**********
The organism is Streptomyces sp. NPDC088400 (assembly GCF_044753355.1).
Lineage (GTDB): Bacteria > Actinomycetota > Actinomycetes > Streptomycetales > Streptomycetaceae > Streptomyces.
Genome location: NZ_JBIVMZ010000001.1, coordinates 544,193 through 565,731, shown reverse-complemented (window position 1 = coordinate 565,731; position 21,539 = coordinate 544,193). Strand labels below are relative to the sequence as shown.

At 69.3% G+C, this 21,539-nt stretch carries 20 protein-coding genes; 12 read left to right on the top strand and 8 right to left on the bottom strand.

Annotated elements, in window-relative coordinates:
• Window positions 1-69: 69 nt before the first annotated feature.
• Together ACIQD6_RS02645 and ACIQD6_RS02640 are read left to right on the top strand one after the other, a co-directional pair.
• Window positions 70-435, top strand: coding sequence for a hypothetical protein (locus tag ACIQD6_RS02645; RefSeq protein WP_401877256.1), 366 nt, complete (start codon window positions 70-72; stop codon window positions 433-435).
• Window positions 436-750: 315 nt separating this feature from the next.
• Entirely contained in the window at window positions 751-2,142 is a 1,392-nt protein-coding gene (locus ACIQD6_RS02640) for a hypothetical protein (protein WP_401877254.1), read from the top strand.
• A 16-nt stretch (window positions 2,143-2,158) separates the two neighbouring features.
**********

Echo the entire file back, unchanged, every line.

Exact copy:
The organism is Streptomyces sp. NPDC088400 (assembly GCF_044753355.1).
Lineage (GTDB): Bacteria > Actinomycetota > Actinomycetes > Streptomycetales > Streptomycetaceae > Streptomyces.
Genome location: NZ_JBIVMZ010000001.1, coordinates 544,193 through 565,731, shown reverse-complemented (window position 1 = coordinate 565,731; position 21,539 = coordinate 544,193). Strand labels below are relative to the sequence as shown.

At 69.3% G+C, this 21,539-nt stretch carries 20 protein-coding genes; 12 read left to right on the top strand and 8 right to left on the bottom strand.

Annotated elements, in window-relative coordinates:
• Window positions 1-69: 69 nt before the first annotated feature.
• Together ACIQD6_RS02645 and ACIQD6_RS02640 are read left to right on the top strand one after the other, a co-directional pair.
• Window positions 70-435, top strand: coding sequence for a hypothetical protein (locus tag ACIQD6_RS02645; RefSeq protein WP_401877256.1), 366 nt, complete (start codon window positions 70-72; stop codon window positions 433-435).
• Window positions 436-750: 315 nt separating this feature from the next.
• Entirely contained in the window at window positions 751-2,142 is a 1,392-nt protein-coding gene (locus ACIQD6_RS02640) for a hypothetical protein (protein WP_401877254.1), read from the top strand.
• A 16-nt stretch (window positions 2,143-2,158) separates the two neighbouring features.